Large scale technology demonstration at CERN of a UK developed optical readout for two-phase LAr Neutrino Detectors

Lead Research Organisation: University of Liverpool
Department Name: Physics

Abstract

DUNE (the Deep Underground Neutrino Experiment) is hosted at Fermilab USA. It is being designed and will be operated by a collaboration of over 1,000 physicists across 32 countries from Asia, Europe and the Americas and it will be the world's most advanced neutrino observatory. DUNE aims to advance our understanding of the origin and structure of the universe by allowing the study of the behaviour of particles called neutrinos and their antimatter counterparts, antineutrinos. This could provide insight as to why we live in a matter-dominated universe suitable for life as we know it. DUNE will also watch for supernova neutrinos produced when a star explodes, which will allow scientists to observe the formation of neutron stars and black holes, and will investigate whether protons live forever or eventually decay, bringing us closer to fulfilling Einstein's dream of a grand unified theory.

The DUNE detector will comprise four large detector modules each containing 17,000 kg of liquid argon where neutrino interactions will be captured. There is still much scope for optimising the readout of these detectors. In the UK we have developed a revolutionary technology based on ultra-fast imaging cameras capable of continuous streaming and therefore continuous capturing of particle interactions with nano-second resolution. This is equivalent to having a camera capable of recording several million frames per second. This is a powerful system that takes the field away from the old technologies developed in the 70s which are based on reading signals from complex interwoven long wires. Our camera-based system will allow us to capture even lower energy particles (thus enhancing the physics potential), view interactions with millimetre resolution, and will simplify the huge engineering challenges that this colossal experiment faces while at the same time bringing the cost down considerably.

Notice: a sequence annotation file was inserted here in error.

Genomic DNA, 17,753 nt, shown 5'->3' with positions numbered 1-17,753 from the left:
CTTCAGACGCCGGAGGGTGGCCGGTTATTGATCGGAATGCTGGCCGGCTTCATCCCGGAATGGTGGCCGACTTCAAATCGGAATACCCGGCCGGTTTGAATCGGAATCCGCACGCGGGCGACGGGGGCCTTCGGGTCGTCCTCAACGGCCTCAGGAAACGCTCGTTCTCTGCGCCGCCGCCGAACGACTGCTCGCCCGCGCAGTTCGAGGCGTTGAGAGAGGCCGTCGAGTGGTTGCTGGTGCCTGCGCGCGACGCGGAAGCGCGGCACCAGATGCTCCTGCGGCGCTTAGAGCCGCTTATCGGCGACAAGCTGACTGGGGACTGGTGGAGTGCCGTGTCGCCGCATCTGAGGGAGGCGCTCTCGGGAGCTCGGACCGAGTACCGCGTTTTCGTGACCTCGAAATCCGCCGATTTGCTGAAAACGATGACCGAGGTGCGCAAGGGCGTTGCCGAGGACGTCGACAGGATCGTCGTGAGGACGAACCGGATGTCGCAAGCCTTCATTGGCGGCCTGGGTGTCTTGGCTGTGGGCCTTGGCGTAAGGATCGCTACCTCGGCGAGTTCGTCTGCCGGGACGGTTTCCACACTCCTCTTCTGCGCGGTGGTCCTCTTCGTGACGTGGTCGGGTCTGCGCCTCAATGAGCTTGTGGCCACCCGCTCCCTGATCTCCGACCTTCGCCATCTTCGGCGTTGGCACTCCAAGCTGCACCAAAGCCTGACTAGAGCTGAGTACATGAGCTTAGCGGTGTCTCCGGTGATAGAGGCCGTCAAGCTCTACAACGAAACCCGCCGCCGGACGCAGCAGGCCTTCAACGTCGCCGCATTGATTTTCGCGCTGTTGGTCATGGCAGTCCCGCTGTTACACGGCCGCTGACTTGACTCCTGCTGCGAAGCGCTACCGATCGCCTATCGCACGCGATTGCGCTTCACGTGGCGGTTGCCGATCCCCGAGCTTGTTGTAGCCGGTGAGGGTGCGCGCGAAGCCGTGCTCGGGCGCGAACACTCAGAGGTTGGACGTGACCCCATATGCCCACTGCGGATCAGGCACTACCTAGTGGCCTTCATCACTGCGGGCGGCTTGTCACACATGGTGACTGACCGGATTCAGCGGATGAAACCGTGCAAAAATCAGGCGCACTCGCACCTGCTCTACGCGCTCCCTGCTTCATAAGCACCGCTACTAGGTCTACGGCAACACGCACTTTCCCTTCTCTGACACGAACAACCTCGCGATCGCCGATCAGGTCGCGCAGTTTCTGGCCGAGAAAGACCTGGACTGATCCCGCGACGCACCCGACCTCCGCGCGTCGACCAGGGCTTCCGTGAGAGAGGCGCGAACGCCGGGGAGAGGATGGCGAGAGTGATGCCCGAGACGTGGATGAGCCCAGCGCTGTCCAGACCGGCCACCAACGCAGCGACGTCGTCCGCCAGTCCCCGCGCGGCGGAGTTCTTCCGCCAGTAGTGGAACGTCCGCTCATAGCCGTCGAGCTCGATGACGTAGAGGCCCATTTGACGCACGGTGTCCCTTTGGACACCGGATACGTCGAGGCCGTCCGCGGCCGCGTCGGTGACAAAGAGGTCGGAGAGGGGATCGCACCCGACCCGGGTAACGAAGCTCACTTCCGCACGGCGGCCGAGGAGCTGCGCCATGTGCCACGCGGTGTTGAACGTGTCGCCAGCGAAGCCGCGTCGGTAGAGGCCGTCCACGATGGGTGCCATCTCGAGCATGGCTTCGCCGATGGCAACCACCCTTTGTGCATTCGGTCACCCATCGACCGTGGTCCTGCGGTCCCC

The current DUNE experiment is actively seeking new technologies for the final modules for which the final design has not yet been decided. The objective of this proposal is to take the technology that we have demonstrated in Liverpool with the ARIADNE experiment to a larger scale experiment at CERN which will provide feasibility studies and progress the technology towards implementation within the DUNE experiment.

Planned Impact

This project will impact the biggest planned LAr Neutrino experiment DUNE, as it is demonstrating an innovative optical readout technology to replace the old charge readout approach. Our camera-based system will allow us to capture even lower energy particles (thus enhancing the physics potential), view interactions with millimetre resolution, and will simplify the huge engineering challenges that this colossal experiment faces while at the same time bringing the cost down considerably. This technology is a clear innovation, replacing old technologies and bringing a powerful futuristic TPC to the Particle Physics community.

This optical readout technology has been developed solely in the UK, and therefore this project of further optimisation and feasibility demonstrations will support bringing UK leadership in implementing this innovation to an entire DUNE module.

Beyond particle physics, this camera readout detector technology can be used for medical imaging; similar camera readout approaches have been demonstrated in the past however they were lacking the speed and therefore full 3D reconstruction required, which is exactly the key power of our system.

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